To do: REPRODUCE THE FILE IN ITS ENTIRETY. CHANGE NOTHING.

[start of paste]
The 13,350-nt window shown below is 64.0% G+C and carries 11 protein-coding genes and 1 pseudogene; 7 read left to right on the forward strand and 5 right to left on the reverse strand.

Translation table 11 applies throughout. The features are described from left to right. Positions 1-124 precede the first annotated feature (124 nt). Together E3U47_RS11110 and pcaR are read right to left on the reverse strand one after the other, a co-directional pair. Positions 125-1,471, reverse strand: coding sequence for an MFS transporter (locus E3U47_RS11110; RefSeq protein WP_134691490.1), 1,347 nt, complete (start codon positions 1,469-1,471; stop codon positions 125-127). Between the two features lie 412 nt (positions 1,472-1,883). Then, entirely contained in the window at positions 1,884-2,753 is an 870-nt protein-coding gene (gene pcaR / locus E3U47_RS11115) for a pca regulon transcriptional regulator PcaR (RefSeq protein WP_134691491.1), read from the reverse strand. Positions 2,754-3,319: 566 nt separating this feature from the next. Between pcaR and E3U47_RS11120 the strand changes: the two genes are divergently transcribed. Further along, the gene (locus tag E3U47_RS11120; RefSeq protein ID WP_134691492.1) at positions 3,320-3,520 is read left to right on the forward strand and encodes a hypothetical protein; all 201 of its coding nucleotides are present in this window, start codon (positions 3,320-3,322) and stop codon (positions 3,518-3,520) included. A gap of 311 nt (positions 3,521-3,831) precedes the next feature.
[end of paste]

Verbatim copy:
The 13,350-nt window shown below is 64.0% G+C and carries 11 protein-coding genes and 1 pseudogene; 7 read left to right on the forward strand and 5 right to left on the reverse strand.

Translation table 11 applies throughout. The features are described from left to right. Positions 1-124 precede the first annotated feature (124 nt). Together E3U47_RS11110 and pcaR are read right to left on the reverse strand one after the other, a co-directional pair. Positions 125-1,471, reverse strand: coding sequence for an MFS transporter (locus E3U47_RS11110; RefSeq protein WP_134691490.1), 1,347 nt, complete (start codon positions 1,469-1,471; stop codon positions 125-127). Between the two features lie 412 nt (positions 1,472-1,883). Then, entirely contained in the window at positions 1,884-2,753 is an 870-nt protein-coding gene (gene pcaR / locus E3U47_RS11115) for a pca regulon transcriptional regulator PcaR (RefSeq protein WP_134691491.1), read from the reverse strand. Positions 2,754-3,319: 566 nt separating this feature from the next. Between pcaR and E3U47_RS11120 the strand changes: the two genes are divergently transcribed. Further along, the gene (locus tag E3U47_RS11120; RefSeq protein ID WP_134691492.1) at positions 3,320-3,520 is read left to right on the forward strand and encodes a hypothetical protein; all 201 of its coding nucleotides are present in this window, start codon (positions 3,320-3,322) and stop codon (positions 3,518-3,520) included. A gap of 311 nt (positions 3,521-3,831) precedes the next feature.